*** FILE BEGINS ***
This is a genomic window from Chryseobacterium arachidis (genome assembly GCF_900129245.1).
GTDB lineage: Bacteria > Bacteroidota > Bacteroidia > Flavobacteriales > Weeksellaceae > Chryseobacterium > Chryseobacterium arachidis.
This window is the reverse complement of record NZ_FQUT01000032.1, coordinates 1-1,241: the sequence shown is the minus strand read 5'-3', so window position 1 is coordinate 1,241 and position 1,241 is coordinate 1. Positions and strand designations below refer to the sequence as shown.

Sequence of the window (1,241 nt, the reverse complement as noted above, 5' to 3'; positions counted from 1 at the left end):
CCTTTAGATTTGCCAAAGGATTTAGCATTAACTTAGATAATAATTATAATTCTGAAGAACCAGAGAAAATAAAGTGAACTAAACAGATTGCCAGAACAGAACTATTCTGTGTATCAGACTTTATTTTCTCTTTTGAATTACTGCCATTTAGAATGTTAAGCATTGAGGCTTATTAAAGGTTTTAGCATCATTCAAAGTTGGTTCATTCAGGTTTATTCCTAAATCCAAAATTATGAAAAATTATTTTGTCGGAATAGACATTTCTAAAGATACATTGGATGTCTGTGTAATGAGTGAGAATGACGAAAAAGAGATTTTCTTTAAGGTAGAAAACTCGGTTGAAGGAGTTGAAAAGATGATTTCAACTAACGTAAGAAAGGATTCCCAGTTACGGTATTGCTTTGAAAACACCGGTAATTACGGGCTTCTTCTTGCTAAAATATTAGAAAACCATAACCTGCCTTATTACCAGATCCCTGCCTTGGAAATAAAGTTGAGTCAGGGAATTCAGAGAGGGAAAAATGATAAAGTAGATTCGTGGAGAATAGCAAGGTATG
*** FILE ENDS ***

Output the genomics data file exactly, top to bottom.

This is a genomic window from Chryseobacterium arachidis (genome assembly GCF_900129245.1).
GTDB lineage: Bacteria > Bacteroidota > Bacteroidia > Flavobacteriales > Weeksellaceae > Chryseobacterium > Chryseobacterium arachidis.
This window is the reverse complement of record NZ_FQUT01000032.1, coordinates 1-1,241: the sequence shown is the minus strand read 5'-3', so window position 1 is coordinate 1,241 and position 1,241 is coordinate 1. Positions and strand designations below refer to the sequence as shown.

Sequence of the window (1,241 nt, the reverse complement as noted above, 5' to 3'; positions counted from 1 at the left end):
CCTTTAGATTTGCCAAAGGATTTAGCATTAACTTAGATAATAATTATAATTCTGAAGAACCAGAGAAAATAAAGTGAACTAAACAGATTGCCAGAACAGAACTATTCTGTGTATCAGACTTTATTTTCTCTTTTGAATTACTGCCATTTAGAATGTTAAGCATTGAGGCTTATTAAAGGTTTTAGCATCATTCAAAGTTGGTTCATTCAGGTTTATTCCTAAATCCAAAATTATGAAAAATTATTTTGTCGGAATAGACATTTCTAAAGATACATTGGATGTCTGTGTAATGAGTGAGAATGACGAAAAAGAGATTTTCTTTAAGGTAGAAAACTCGGTTGAAGGAGTTGAAAAGATGATTTCAACTAACGTAAGAAAGGATTCCCAGTTACGGTATTGCTTTGAAAACACCGGTAATTACGGGCTTCTTCTTGCTAAAATATTAGAAAACCATAACCTGCCTTATTACCAGATCCCTGCCTTGGAAATAAAGTTGAGTCAGGGAATTCAGAGAGGGAAAAATGATAAAGTAGATTCGTGGAGAATAGCAAGGTATG